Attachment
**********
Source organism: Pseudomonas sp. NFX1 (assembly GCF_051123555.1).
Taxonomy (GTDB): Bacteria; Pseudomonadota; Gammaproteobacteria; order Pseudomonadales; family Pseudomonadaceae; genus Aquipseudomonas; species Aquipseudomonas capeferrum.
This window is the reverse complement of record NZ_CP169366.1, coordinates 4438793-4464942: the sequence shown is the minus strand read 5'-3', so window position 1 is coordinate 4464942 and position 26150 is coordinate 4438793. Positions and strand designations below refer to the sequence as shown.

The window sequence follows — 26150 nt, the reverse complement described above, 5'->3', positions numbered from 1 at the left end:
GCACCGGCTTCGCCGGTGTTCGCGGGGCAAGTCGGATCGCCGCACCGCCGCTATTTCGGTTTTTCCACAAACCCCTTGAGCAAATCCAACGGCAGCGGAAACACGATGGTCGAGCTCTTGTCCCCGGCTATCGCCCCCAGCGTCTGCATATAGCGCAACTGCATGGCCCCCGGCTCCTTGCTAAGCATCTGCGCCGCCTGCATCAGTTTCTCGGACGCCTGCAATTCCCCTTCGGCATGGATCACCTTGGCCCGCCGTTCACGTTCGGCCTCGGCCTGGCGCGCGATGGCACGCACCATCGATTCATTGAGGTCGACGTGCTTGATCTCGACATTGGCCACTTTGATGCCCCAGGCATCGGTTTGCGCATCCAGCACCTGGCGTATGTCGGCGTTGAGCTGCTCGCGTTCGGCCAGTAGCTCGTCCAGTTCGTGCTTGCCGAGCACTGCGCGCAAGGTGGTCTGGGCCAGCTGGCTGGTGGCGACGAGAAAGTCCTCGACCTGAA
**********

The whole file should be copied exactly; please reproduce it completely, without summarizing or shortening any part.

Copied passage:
Source organism: Pseudomonas sp. NFX1 (assembly GCF_051123555.1).
Taxonomy (GTDB): Bacteria; Pseudomonadota; Gammaproteobacteria; order Pseudomonadales; family Pseudomonadaceae; genus Aquipseudomonas; species Aquipseudomonas capeferrum.
This window is the reverse complement of record NZ_CP169366.1, coordinates 4438793-4464942: the sequence shown is the minus strand read 5'-3', so window position 1 is coordinate 4464942 and position 26150 is coordinate 4438793. Positions and strand designations below refer to the sequence as shown.

The window sequence follows — 26150 nt, the reverse complement described above, 5'->3', positions numbered from 1 at the left end:
GCACCGGCTTCGCCGGTGTTCGCGGGGCAAGTCGGATCGCCGCACCGCCGCTATTTCGGTTTTTCCACAAACCCCTTGAGCAAATCCAACGGCAGCGGAAACACGATGGTCGAGCTCTTGTCCCCGGCTATCGCCCCCAGCGTCTGCATATAGCGCAACTGCATGGCCCCCGGCTCCTTGCTAAGCATCTGCGCCGCCTGCATCAGTTTCTCGGACGCCTGCAATTCCCCTTCGGCATGGATCACCTTGGCCCGCCGTTCACGTTCGGCCTCGGCCTGGCGCGCGATGGCACGCACCATCGATTCATTGAGGTCGACGTGCTTGATCTCGACATTGGCCACTTTGATGCCCCAGGCATCGGTTTGCGCATCCAGCACCTGGCGTATGTCGGCGTTGAGCTGCTCGCGTTCGGCCAGTAGCTCGTCCAGTTCGTGCTTGCCGAGCACTGCGCGCAAGGTGGTCTGGGCCAGCTGGCTGGTGGCGACGAGAAAGTCCTCGACCTGAA